A junior Canadian foreign minister will make a groundbreaking visit to the DPRK later this month, the first such trip by a member of Prime Minister Jean Chretien’s government, officials said on Thursday. David Kilgour, Canada’s Secretary of State for Asia-Pacific, will be in the DPRK from October 22-26 to officially open a privately-operated Canadian aid project in the famine-struck Asian country. “It’s meant to be a very low-key visit…it fits in the overall context of normalization (of ties) with North Korea,” said one official. Kilgour would raise these topics and talk about nuclear nonproliferation if the chance arose to have discussions with DPRK political figures, the official said. “We assume they will make overtures to meet him but we don’t have any (meetings) planned at this time,” the official stated.
“DPRK-Canada Relations” (NAPSNet Daily Report, October 10, US)

14. US Soldiers ROK Sensitivity Training

For the first time in half a century, the US military in the ROK ordered most of its 37,000 troops off-duty Thursday to promote better ties with its host ally. About 32,000 8th US Army soldiers spent the day attending lectures and watching videos about alcohol and drug abuse, road safety, and allegations of prostitution at bars frequented by US military personnel. An army spokeswoman said the stand-down, which followed a series of incidents that triggered ROK resentment toward the US military, did not affect the defense readiness of forces on the divided peninsula. “The peninsula is well-protected,” Major Holly Pierce said. All but 10 percent of army soldiers attended the sessions and the remainder will do so on Friday, Pierce said. Navy and Air Force personnel did not take part, and US units at the Demilitarized Zone between the two Koreas remained on alert. The unprecedented stand-down came after the deaths of two ROK teenage girls who were run over by a US armored military vehicle in June. Since then, ROK complaints about the conduct of US soldiers have swelled. The army said the educational sessions, titled “New Horizons Day,” was to promote better understanding and bolster the US-ROK alliance. The program will be held every January and July starting next year.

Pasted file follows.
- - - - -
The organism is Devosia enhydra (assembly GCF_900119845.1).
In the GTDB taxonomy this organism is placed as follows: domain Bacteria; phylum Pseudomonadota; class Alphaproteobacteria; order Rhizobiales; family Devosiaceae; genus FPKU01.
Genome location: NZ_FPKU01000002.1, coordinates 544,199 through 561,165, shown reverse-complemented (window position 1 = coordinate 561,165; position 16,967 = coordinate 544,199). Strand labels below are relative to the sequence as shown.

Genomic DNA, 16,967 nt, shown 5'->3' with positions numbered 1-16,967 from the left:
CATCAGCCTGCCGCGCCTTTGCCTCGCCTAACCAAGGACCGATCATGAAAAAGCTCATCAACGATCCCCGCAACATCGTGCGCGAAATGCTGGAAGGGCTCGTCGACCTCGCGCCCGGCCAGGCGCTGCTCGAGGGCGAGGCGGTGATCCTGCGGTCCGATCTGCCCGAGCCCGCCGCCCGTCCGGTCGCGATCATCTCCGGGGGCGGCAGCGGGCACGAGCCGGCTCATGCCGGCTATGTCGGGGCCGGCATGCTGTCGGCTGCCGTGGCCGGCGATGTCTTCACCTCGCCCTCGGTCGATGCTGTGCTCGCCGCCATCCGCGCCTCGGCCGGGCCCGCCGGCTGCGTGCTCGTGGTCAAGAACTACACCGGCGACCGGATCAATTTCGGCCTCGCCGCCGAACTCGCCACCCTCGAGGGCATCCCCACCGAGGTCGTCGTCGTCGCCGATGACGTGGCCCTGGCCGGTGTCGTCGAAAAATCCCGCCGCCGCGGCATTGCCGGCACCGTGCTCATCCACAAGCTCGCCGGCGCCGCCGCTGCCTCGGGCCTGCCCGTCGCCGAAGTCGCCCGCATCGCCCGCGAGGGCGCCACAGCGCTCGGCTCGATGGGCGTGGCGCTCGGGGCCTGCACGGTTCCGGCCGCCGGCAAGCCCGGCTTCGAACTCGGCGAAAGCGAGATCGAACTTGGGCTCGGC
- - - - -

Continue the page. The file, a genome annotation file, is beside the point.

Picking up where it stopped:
“US Soldiers ROK Sensitivity Training” (NAPSNet Daily Report, October 10, US)

15. ROK Fruits Export to US Forces

The ROK started exporting agricultural products such as apples and pears last month to the US military base in Guam. The exporter, Korea Agricultural Cooperative Marketing Co., shipped US$9,740 worth of products to the base in September, and has another, slightly larger shipment scheduled for Tuesday. It had already been exporting about US$20,000 worth of fruits and vegetables monthly to US military bases in Japan. The company is selling some 25 items to the Guam base, including apples, pears, cucumbers and mushrooms. The company expects the value of the monthly shipments to the Guam base, which also supplies US naval vessels calling at the island, to rise to $50,000 per month.
“ROK Fruits Export to US Forces” (NAPSNet Daily Report, October 9, Japan)

People’s Republic of China

1. PRC-Germany DPRK Asylum Seekers

The PRC’s Foreign Ministry said on Tuesday it was negotiating with German diplomats on the fate of three DPRK asylum seekers who entered a German school in Beijing this week. “Yesterday, three unidentified people intruded into the German school in Beijing. The case is still being dealt with now,” Foreign Ministry spokeswoman Zhang Qiyue told a news conference. The asylum attempt was the third by DPRK citizens in five weeks at the lightly guarded compound housing the school and apartments for German. Zhang said cases of DPRK citizens seeking asylum at foreign missions in the PRC would be dealt with according to international and domestic law and in a humanitarian spirit. The PRC has so far let some 120 DPRK defectors who entered foreign missions leave for the ROK despite an agreement with the DPRK to send back escapees.
“PRC-Germany DPRK Asylum Seekers” (NAPSNet Daily Report, October 10, US)
“DPRK Asylum Seekers” (NAPSNet Daily Report, October 8, ROK)

2. Cross-Straits Relations